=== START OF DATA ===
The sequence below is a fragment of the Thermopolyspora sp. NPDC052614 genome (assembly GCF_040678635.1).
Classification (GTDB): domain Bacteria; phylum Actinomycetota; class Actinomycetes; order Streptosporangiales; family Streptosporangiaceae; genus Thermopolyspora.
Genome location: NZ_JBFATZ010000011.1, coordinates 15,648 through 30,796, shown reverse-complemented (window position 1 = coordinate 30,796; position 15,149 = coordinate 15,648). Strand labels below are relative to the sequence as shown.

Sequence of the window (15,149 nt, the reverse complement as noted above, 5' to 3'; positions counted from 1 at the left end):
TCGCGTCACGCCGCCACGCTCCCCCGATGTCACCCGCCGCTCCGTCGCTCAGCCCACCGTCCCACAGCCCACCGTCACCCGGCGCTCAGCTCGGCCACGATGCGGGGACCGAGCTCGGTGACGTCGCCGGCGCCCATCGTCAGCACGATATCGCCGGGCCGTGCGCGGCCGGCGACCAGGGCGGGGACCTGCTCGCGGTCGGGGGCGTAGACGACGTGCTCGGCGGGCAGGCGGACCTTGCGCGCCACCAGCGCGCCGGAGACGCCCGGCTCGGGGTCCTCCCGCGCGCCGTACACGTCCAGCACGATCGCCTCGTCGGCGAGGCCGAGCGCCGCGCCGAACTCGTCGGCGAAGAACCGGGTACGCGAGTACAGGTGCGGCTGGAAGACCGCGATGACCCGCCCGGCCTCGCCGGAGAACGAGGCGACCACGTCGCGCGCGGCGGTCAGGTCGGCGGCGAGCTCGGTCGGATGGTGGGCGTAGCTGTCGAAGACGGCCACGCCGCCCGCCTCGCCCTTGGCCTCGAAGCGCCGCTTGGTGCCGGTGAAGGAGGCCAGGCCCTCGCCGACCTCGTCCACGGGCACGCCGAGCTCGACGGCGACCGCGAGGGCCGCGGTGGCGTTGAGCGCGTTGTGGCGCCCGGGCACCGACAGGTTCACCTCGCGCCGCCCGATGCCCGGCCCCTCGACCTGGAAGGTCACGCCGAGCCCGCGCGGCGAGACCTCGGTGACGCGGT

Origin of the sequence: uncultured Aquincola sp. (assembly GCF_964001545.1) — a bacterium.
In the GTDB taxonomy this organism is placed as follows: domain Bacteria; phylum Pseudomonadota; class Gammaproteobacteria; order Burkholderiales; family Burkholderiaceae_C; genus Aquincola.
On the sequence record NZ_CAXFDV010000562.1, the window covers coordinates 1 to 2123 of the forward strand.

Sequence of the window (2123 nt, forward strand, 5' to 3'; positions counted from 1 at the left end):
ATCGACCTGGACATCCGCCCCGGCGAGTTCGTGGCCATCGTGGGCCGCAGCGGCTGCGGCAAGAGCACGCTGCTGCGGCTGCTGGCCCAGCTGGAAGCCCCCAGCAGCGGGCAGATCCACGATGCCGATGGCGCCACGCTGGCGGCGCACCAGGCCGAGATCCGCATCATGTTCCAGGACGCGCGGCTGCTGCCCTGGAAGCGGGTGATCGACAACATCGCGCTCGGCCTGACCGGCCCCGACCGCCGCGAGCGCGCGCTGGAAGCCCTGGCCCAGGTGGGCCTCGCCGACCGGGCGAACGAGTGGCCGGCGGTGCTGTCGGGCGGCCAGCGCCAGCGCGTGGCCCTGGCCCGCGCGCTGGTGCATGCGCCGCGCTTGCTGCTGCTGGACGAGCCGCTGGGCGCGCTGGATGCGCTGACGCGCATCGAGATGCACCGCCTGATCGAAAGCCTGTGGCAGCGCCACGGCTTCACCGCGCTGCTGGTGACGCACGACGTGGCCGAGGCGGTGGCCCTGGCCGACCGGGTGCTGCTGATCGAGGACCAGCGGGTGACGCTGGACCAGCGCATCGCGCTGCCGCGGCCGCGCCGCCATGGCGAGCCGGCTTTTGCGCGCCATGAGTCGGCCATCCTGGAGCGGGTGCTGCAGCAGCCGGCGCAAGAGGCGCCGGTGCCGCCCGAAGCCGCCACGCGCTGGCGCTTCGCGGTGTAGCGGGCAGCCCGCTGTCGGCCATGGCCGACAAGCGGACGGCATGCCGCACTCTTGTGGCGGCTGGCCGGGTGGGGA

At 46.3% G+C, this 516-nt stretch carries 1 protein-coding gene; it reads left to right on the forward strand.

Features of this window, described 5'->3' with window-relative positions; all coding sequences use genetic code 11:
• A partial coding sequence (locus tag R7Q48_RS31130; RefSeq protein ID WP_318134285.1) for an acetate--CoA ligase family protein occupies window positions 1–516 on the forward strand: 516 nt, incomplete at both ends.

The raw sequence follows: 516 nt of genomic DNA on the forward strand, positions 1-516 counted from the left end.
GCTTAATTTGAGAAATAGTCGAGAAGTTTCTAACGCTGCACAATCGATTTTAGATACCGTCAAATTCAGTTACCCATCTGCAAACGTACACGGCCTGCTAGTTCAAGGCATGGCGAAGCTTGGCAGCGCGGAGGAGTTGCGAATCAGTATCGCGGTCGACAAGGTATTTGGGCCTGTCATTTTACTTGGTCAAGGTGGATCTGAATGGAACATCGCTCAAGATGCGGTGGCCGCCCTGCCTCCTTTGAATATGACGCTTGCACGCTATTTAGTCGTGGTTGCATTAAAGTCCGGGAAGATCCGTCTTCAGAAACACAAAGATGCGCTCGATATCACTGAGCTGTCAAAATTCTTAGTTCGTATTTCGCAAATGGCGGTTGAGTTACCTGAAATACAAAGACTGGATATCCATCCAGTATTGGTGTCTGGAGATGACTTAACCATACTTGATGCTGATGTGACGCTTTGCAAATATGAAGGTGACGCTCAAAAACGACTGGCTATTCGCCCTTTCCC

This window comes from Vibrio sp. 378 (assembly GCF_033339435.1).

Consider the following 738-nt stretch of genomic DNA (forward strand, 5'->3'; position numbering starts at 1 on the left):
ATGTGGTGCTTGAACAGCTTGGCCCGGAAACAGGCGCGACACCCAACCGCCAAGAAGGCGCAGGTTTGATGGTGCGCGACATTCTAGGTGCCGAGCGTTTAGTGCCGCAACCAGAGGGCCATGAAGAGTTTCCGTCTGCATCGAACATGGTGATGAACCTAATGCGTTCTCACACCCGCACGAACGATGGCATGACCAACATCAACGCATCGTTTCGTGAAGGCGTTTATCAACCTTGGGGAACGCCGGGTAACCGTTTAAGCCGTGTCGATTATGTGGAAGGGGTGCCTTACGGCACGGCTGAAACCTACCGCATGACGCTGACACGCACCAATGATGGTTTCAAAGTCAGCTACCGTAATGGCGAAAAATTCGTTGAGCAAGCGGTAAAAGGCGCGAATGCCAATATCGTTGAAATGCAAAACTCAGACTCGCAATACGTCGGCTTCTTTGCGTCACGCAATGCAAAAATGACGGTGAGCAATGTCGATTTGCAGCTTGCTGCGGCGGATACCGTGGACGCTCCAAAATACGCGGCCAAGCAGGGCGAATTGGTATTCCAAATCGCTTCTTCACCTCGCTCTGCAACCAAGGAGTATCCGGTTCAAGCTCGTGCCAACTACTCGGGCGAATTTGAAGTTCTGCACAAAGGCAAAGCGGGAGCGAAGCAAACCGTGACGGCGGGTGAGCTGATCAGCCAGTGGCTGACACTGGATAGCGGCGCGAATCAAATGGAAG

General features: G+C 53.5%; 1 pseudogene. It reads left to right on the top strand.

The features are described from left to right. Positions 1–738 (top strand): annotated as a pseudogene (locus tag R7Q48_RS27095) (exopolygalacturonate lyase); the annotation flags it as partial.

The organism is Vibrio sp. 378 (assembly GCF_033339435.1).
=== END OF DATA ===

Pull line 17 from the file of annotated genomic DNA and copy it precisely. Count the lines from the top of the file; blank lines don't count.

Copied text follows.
Consider the following 738-nt stretch of genomic DNA (forward strand, 5'->3'; position numbering starts at 1 on the left):